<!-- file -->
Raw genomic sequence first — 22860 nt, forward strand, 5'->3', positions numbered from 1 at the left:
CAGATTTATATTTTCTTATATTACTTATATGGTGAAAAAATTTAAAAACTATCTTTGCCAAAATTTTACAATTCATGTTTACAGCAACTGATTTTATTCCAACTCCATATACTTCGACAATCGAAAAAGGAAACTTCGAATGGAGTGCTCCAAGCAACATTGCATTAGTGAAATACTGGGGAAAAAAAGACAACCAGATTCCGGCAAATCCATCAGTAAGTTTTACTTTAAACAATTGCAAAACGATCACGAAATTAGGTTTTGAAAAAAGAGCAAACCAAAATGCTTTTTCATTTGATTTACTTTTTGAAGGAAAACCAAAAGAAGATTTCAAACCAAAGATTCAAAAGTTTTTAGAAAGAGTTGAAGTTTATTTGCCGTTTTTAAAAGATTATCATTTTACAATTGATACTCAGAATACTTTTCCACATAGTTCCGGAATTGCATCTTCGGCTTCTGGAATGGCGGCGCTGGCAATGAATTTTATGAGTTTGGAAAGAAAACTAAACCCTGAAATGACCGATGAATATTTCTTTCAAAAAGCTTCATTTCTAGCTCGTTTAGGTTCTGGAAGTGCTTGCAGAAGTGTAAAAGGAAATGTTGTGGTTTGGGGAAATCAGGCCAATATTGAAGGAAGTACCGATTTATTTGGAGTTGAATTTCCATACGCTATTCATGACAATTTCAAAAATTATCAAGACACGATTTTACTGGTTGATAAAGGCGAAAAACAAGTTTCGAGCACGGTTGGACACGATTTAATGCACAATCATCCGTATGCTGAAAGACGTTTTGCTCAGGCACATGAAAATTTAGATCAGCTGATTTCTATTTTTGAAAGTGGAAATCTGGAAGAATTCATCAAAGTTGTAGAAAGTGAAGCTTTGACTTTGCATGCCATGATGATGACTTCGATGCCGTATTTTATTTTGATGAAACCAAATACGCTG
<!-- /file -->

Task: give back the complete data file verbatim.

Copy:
Raw genomic sequence first — 22860 nt, forward strand, 5'->3', positions numbered from 1 at the left:
CAGATTTATATTTTCTTATATTACTTATATGGTGAAAAAATTTAAAAACTATCTTTGCCAAAATTTTACAATTCATGTTTACAGCAACTGATTTTATTCCAACTCCATATACTTCGACAATCGAAAAAGGAAACTTCGAATGGAGTGCTCCAAGCAACATTGCATTAGTGAAATACTGGGGAAAAAAAGACAACCAGATTCCGGCAAATCCATCAGTAAGTTTTACTTTAAACAATTGCAAAACGATCACGAAATTAGGTTTTGAAAAAAGAGCAAACCAAAATGCTTTTTCATTTGATTTACTTTTTGAAGGAAAACCAAAAGAAGATTTCAAACCAAAGATTCAAAAGTTTTTAGAAAGAGTTGAAGTTTATTTGCCGTTTTTAAAAGATTATCATTTTACAATTGATACTCAGAATACTTTTCCACATAGTTCCGGAATTGCATCTTCGGCTTCTGGAATGGCGGCGCTGGCAATGAATTTTATGAGTTTGGAAAGAAAACTAAACCCTGAAATGACCGATGAATATTTCTTTCAAAAAGCTTCATTTCTAGCTCGTTTAGGTTCTGGAAGTGCTTGCAGAAGTGTAAAAGGAAATGTTGTGGTTTGGGGAAATCAGGCCAATATTGAAGGAAGTACCGATTTATTTGGAGTTGAATTTCCATACGCTATTCATGACAATTTCAAAAATTATCAAGACACGATTTTACTGGTTGATAAAGGCGAAAAACAAGTTTCGAGCACGGTTGGACACGATTTAATGCACAATCATCCGTATGCTGAAAGACGTTTTGCTCAGGCACATGAAAATTTAGATCAGCTGATTTCTATTTTTGAAAGTGGAAATCTGGAAGAATTCATCAAAGTTGTAGAAAGTGAAGCTTTGACTTTGCATGCCATGATGATGACTTCGATGCCGTATTTTATTTTGATGAAACCAAATACGCTG